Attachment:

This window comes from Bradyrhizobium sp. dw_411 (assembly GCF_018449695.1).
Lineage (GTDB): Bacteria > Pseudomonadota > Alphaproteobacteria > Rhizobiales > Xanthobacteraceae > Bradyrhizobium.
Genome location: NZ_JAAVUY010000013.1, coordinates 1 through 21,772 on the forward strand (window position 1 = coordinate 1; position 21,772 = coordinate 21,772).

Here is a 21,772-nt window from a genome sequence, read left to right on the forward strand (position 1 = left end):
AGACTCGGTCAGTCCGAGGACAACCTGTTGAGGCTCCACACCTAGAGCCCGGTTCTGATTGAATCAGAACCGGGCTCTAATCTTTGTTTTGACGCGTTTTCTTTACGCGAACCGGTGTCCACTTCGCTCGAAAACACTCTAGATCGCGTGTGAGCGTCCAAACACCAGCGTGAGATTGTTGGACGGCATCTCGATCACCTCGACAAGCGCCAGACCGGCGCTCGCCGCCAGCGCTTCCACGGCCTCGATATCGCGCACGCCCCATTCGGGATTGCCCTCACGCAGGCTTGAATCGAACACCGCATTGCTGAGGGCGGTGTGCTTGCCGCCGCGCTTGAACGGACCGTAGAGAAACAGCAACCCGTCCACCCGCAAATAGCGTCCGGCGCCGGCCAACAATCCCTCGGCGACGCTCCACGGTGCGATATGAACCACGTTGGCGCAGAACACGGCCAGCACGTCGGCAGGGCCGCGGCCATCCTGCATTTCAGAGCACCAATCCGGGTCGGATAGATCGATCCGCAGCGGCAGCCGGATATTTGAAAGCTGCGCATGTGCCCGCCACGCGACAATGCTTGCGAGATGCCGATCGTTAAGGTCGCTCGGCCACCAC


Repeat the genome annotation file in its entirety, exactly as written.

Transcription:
This window comes from Bradyrhizobium sp. dw_411 (assembly GCF_018449695.1).
Lineage (GTDB): Bacteria > Pseudomonadota > Alphaproteobacteria > Rhizobiales > Xanthobacteraceae > Bradyrhizobium.
Genome location: NZ_JAAVUY010000013.1, coordinates 1 through 21,772 on the forward strand (window position 1 = coordinate 1; position 21,772 = coordinate 21,772).

Here is a 21,772-nt window from a genome sequence, read left to right on the forward strand (position 1 = left end):
AGACTCGGTCAGTCCGAGGACAACCTGTTGAGGCTCCACACCTAGAGCCCGGTTCTGATTGAATCAGAACCGGGCTCTAATCTTTGTTTTGACGCGTTTTCTTTACGCGAACCGGTGTCCACTTCGCTCGAAAACACTCTAGATCGCGTGTGAGCGTCCAAACACCAGCGTGAGATTGTTGGACGGCATCTCGATCACCTCGACAAGCGCCAGACCGGCGCTCGCCGCCAGCGCTTCCACGGCCTCGATATCGCGCACGCCCCATTCGGGATTGCCCTCACGCAGGCTTGAATCGAACACCGCATTGCTGAGGGCGGTGTGCTTGCCGCCGCGCTTGAACGGACCGTAGAGAAACAGCAACCCGTCCACCCGCAAATAGCGTCCGGCGCCGGCCAACAATCCCTCGGCGACGCTCCACGGTGCGATATGAACCACGTTGGCGCAGAACACGGCCAGCACGTCGGCAGGGCCGCGGCCATCCTGCATTTCAGAGCACCAATCCGGGTCGGATAGATCGATCCGCAGCGGCAGCCGGATATTTGAAAGCTGCGCATGTGCCCGCCACGCGACAATGCTTGCGAGATGCCGATCGTTAAGGTCGCTCGGCCACCAC